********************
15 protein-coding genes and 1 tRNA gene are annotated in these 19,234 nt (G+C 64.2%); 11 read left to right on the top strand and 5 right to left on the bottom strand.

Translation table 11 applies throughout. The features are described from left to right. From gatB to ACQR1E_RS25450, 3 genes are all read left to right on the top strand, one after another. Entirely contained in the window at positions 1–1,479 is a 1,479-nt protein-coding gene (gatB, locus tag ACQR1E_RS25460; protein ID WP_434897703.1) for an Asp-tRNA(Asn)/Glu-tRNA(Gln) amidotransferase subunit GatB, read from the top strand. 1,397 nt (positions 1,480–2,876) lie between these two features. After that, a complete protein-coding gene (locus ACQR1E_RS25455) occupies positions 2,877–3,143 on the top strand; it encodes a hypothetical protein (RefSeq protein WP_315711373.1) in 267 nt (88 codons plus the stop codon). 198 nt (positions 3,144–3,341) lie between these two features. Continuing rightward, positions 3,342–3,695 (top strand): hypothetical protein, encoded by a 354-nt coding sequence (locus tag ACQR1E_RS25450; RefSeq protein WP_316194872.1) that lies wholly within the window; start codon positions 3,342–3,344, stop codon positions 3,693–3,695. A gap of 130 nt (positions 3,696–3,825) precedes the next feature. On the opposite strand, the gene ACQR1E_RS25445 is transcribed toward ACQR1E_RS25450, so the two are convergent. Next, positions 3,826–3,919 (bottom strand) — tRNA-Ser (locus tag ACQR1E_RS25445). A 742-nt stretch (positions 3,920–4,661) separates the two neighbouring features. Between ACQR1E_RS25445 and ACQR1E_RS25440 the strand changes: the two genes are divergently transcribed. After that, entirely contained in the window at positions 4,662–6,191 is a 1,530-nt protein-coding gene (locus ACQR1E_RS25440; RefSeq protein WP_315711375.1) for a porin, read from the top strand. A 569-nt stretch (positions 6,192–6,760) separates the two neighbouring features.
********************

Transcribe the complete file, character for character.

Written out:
15 protein-coding genes and 1 tRNA gene are annotated in these 19,234 nt (G+C 64.2%); 11 read left to right on the top strand and 5 right to left on the bottom strand.

Translation table 11 applies throughout. The features are described from left to right. From gatB to ACQR1E_RS25450, 3 genes are all read left to right on the top strand, one after another. Entirely contained in the window at positions 1–1,479 is a 1,479-nt protein-coding gene (gatB, locus tag ACQR1E_RS25460; protein ID WP_434897703.1) for an Asp-tRNA(Asn)/Glu-tRNA(Gln) amidotransferase subunit GatB, read from the top strand. 1,397 nt (positions 1,480–2,876) lie between these two features. After that, a complete protein-coding gene (locus ACQR1E_RS25455) occupies positions 2,877–3,143 on the top strand; it encodes a hypothetical protein (RefSeq protein WP_315711373.1) in 267 nt (88 codons plus the stop codon). 198 nt (positions 3,144–3,341) lie between these two features. Continuing rightward, positions 3,342–3,695 (top strand): hypothetical protein, encoded by a 354-nt coding sequence (locus tag ACQR1E_RS25450; RefSeq protein WP_316194872.1) that lies wholly within the window; start codon positions 3,342–3,344, stop codon positions 3,693–3,695. A gap of 130 nt (positions 3,696–3,825) precedes the next feature. On the opposite strand, the gene ACQR1E_RS25445 is transcribed toward ACQR1E_RS25450, so the two are convergent. Next, positions 3,826–3,919 (bottom strand) — tRNA-Ser (locus tag ACQR1E_RS25445). A 742-nt stretch (positions 3,920–4,661) separates the two neighbouring features. Between ACQR1E_RS25445 and ACQR1E_RS25440 the strand changes: the two genes are divergently transcribed. After that, entirely contained in the window at positions 4,662–6,191 is a 1,530-nt protein-coding gene (locus ACQR1E_RS25440; RefSeq protein WP_315711375.1) for a porin, read from the top strand. A 569-nt stretch (positions 6,192–6,760) separates the two neighbouring features.